I thought that I had a fairly good grasp of the implications of the Marshall-Newman amendment (at least for a layperson who reads law journals for fun), but hearing Attorney General Bob McDonnell explain why he thinks I shouldn’t be overly concerned about it has only raised more reasons to be concerned.
I knew that Virginia law has no provision for recognizing common law marriage – but Virginia does currently recognize, because of the full faith and credit clause, marriages entered into at common law in other states.
Now we know that would change if Marshall-Newman passes.
In response to a question at Tuesday night’s Town Hall meeting, McDonnell clearly stated that the Marshall-Newman amendment would prohibit the recognition of a common law marriage entered into in another state.
It is widely assumed, although only true in some states, that when a couple presents themselves to the community as if they are married, after a certain period of time (criteria vary by state), they are legally considered to be married, with all the rights and obligations of marriage.
Common law marriage makes you a legally married couple in every way, even though you never obtained a marriage license. If you choose to end your relationship, you must get a divorce, even though you never had a wedding. Legally, common law married couples must play by all the same rules as “regular” married couples. If you live in one of the common law states and don’t want your relationship to become a common law marriage, you must be clear that it is your intention not to marry.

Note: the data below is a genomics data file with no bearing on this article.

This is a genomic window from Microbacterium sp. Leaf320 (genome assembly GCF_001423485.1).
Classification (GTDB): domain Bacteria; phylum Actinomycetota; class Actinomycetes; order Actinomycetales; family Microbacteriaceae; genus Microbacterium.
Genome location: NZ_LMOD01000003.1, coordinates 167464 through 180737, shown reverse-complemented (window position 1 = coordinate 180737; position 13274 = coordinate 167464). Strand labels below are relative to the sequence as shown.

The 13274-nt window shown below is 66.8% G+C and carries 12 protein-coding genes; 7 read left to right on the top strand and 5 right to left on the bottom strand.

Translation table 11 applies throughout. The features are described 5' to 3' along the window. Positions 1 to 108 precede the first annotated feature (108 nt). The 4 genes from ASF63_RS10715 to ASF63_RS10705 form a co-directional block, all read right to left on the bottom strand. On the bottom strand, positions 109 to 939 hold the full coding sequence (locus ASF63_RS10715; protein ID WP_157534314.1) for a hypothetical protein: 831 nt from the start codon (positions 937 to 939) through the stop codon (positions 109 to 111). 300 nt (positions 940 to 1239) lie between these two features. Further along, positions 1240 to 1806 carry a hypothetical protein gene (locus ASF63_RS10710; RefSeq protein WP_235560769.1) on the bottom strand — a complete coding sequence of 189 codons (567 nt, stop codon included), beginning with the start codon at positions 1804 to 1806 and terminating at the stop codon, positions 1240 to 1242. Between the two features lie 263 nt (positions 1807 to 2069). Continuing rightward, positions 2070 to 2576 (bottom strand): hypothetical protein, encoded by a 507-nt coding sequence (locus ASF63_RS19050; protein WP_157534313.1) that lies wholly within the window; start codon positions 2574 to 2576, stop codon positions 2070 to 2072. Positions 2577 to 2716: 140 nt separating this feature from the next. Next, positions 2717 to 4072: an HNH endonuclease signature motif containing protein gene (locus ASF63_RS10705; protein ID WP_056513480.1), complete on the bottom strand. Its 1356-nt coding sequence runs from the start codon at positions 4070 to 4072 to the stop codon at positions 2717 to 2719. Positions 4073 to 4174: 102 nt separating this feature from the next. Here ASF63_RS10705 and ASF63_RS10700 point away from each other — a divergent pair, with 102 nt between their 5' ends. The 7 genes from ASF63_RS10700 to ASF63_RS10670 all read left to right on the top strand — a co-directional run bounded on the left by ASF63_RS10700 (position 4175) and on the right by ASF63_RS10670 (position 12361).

— Common law marriage fact sheet, Alternatives to Marriage Project
States that recognize common law marriage:
- Georgia (if created before 1/1/97)
- Idaho (if created before 1/1/96)
- New Hampshire (for inheritance purposes only)
- Ohio (if created before 10/10/91)
- Pennsylvania (if created before 9/03)
- Rhode Island
- South Carolina
- Washington, D.C.
Therefore, unsuspecting straight couples who are legally married in one of these states, upon moving to Virginia, will find that they are no longer married. Since there will be no formal notification of this fact, they will in many cases find this out in the midst of some horrible crisis, when having the validity of their familial relationships challenged is the last thing they need.
Even better: Crafty people who find themselves in common law marriages that they want out of without the pesky legal responsibility of a divorce settlement can flee to Virginia. Yay! We can become a haven not only for parental kidnappers seeking to avoid the federal no-custody-judge-shopping law, but irresponsible deadbeats and jerks who want an easy way to dissolve their marriages.
Marshall-Newman proponents will retort that there is no record of this having happened as the result of another state constitutional amendment. This is true, for the simple reason that no previous state amendment’s language has gone as far as Marshall-Newman.
Vote “NO”, Virginia.